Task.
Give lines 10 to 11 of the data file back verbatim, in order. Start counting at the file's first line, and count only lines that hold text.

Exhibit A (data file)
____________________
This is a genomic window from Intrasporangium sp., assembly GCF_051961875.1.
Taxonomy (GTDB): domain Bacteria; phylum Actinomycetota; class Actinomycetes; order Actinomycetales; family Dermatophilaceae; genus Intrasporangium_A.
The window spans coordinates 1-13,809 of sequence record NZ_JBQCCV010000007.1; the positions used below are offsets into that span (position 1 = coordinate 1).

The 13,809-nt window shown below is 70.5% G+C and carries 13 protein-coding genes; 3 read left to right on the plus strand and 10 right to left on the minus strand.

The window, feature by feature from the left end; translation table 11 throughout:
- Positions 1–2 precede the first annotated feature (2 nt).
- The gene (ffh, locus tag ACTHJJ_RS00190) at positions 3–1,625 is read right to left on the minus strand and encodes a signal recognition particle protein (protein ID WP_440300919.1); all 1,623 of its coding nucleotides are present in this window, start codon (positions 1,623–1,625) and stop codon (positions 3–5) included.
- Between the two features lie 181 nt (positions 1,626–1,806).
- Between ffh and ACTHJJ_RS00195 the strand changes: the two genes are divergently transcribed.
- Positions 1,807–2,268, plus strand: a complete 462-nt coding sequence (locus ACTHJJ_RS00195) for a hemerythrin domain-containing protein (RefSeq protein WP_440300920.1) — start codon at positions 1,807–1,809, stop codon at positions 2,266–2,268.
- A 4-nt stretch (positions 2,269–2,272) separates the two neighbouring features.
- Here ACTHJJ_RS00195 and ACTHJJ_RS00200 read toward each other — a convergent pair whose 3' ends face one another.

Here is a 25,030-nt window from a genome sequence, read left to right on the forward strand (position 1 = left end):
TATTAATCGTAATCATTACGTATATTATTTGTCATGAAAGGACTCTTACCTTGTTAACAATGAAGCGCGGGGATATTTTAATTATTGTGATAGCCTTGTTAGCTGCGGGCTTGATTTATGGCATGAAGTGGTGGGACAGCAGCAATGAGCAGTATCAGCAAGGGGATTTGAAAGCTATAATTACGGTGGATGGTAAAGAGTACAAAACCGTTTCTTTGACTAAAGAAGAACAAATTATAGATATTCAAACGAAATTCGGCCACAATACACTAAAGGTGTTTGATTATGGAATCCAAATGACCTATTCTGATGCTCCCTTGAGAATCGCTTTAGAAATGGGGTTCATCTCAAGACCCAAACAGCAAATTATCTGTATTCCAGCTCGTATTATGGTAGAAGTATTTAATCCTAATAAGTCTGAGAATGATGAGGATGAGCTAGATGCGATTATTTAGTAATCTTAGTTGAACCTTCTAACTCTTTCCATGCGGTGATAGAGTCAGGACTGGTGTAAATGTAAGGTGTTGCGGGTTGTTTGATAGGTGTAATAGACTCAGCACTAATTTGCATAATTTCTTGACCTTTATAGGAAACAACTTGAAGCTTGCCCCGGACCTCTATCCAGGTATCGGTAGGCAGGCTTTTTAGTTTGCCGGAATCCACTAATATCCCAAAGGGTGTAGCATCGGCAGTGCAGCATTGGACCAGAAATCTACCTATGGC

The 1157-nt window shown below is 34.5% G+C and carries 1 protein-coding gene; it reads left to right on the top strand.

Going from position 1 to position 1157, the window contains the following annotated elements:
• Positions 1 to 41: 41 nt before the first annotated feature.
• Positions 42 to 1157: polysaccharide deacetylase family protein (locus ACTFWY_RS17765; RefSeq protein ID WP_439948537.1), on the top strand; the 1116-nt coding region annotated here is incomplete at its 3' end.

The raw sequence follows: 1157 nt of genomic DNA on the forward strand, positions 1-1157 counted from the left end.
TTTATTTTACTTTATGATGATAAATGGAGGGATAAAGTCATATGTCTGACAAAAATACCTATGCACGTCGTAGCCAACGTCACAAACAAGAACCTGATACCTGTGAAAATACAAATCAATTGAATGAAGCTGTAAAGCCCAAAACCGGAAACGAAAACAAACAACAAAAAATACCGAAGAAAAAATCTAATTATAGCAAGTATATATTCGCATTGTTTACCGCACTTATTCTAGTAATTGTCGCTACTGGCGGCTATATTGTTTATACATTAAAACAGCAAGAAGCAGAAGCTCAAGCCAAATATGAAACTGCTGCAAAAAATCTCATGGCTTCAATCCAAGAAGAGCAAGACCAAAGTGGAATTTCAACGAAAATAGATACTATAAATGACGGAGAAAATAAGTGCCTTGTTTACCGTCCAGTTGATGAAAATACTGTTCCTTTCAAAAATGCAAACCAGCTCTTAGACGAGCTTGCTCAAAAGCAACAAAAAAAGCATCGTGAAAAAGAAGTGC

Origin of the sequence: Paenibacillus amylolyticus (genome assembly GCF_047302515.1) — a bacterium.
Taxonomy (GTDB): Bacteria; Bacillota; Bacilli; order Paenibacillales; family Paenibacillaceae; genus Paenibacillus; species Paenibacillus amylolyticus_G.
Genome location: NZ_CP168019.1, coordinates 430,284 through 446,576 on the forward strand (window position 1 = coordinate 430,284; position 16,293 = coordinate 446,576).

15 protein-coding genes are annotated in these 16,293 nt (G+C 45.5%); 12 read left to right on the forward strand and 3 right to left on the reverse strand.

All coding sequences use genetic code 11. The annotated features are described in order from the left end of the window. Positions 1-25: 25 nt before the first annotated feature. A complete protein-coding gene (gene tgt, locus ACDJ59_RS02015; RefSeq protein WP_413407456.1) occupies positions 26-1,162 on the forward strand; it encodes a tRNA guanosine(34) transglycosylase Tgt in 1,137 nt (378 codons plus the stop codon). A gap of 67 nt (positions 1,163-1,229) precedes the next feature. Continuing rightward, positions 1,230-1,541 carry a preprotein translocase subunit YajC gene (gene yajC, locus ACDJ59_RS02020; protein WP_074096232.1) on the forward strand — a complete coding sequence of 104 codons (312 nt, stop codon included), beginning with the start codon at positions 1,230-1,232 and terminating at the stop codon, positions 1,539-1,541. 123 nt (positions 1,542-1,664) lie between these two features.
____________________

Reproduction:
- Positions 1,807–2,268, plus strand: a complete 462-nt coding sequence (locus ACTHJJ_RS00195) for a hemerythrin domain-containing protein (RefSeq protein WP_440300920.1) — start codon at positions 1,807–1,809, stop codon at positions 2,266–2,268.
- A 4-nt stretch (positions 2,269–2,272) separates the two neighbouring features.